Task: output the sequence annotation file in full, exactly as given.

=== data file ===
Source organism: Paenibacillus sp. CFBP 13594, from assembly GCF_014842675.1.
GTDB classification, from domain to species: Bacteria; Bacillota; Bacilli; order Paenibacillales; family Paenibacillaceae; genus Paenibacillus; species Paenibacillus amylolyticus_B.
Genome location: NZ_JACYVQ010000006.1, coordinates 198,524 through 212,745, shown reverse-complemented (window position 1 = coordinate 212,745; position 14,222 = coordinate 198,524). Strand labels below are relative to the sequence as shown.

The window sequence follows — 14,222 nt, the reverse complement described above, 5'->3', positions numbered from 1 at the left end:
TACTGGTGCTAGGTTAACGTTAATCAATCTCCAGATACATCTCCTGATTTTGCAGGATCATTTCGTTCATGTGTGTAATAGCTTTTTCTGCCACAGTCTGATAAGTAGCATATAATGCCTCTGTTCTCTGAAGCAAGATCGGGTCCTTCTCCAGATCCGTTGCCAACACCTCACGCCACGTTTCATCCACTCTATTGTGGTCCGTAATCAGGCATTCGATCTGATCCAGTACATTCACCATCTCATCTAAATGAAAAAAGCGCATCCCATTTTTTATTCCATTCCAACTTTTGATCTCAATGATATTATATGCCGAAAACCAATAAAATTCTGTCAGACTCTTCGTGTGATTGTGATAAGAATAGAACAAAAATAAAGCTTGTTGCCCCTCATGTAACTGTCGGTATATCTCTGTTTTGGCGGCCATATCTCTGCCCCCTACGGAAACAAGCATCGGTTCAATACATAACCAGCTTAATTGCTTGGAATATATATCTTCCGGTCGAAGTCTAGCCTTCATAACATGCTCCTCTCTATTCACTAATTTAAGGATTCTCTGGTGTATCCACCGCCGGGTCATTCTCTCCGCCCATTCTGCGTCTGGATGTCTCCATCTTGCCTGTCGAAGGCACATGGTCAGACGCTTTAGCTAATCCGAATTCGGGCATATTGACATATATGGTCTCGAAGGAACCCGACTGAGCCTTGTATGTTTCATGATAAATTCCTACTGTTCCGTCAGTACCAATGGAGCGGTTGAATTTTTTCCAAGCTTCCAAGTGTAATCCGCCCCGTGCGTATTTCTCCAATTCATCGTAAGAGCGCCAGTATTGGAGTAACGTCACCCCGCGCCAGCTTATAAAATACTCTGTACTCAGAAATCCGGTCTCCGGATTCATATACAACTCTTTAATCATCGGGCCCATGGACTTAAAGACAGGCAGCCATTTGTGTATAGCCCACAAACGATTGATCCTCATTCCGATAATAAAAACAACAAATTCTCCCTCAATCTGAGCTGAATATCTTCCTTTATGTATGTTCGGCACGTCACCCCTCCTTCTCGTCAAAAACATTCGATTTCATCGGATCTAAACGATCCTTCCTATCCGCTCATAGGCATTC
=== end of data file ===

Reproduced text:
Source organism: Paenibacillus sp. CFBP 13594, from assembly GCF_014842675.1.
GTDB classification, from domain to species: Bacteria; Bacillota; Bacilli; order Paenibacillales; family Paenibacillaceae; genus Paenibacillus; species Paenibacillus amylolyticus_B.
Genome location: NZ_JACYVQ010000006.1, coordinates 198,524 through 212,745, shown reverse-complemented (window position 1 = coordinate 212,745; position 14,222 = coordinate 198,524). Strand labels below are relative to the sequence as shown.

The window sequence follows — 14,222 nt, the reverse complement described above, 5'->3', positions numbered from 1 at the left end:
TACTGGTGCTAGGTTAACGTTAATCAATCTCCAGATACATCTCCTGATTTTGCAGGATCATTTCGTTCATGTGTGTAATAGCTTTTTCTGCCACAGTCTGATAAGTAGCATATAATGCCTCTGTTCTCTGAAGCAAGATCGGGTCCTTCTCCAGATCCGTTGCCAACACCTCACGCCACGTTTCATCCACTCTATTGTGGTCCGTAATCAGGCATTCGATCTGATCCAGTACATTCACCATCTCATCTAAATGAAAAAAGCGCATCCCATTTTTTATTCCATTCCAACTTTTGATCTCAATGATATTATATGCCGAAAACCAATAAAATTCTGTCAGACTCTTCGTGTGATTGTGATAAGAATAGAACAAAAATAAAGCTTGTTGCCCCTCATGTAACTGTCGGTATATCTCTGTTTTGGCGGCCATATCTCTGCCCCCTACGGAAACAAGCATCGGTTCAATACATAACCAGCTTAATTGCTTGGAATATATATCTTCCGGTCGAAGTCTAGCCTTCATAACATGCTCCTCTCTATTCACTAATTTAAGGATTCTCTGGTGTATCCACCGCCGGGTCATTCTCTCCGCCCATTCTGCGTCTGGATGTCTCCATCTTGCCTGTCGAAGGCACATGGTCAGACGCTTTAGCTAATCCGAATTCGGGCATATTGACATATATGGTCTCGAAGGAACCCGACTGAGCCTTGTATGTTTCATGATAAATTCCTACTGTTCCGTCAGTACCAATGGAGCGGTTGAATTTTTTCCAAGCTTCCAAGTGTAATCCGCCCCGTGCGTATTTCTCCAATTCATCGTAAGAGCGCCAGTATTGGAGTAACGTCACCCCGCGCCAGCTTATAAAATACTCTGTACTCAGAAATCCGGTCTCCGGATTCATATACAACTCTTTAATCATCGGGCCCATGGACTTAAAGACAGGCAGCCATTTGTGTATAGCCCACAAACGATTGATCCTCATTCCGATAATAAAAACAACAAATTCTCCCTCAATCTGAGCTGAATATCTTCCTTTATGTATGTTCGGCACGTCACCCCTCCTTCTCGTCAAAAACATTCGATTTCATCGGATCTAAACGATCCTTCCTATCCGCTCATAGGCATTC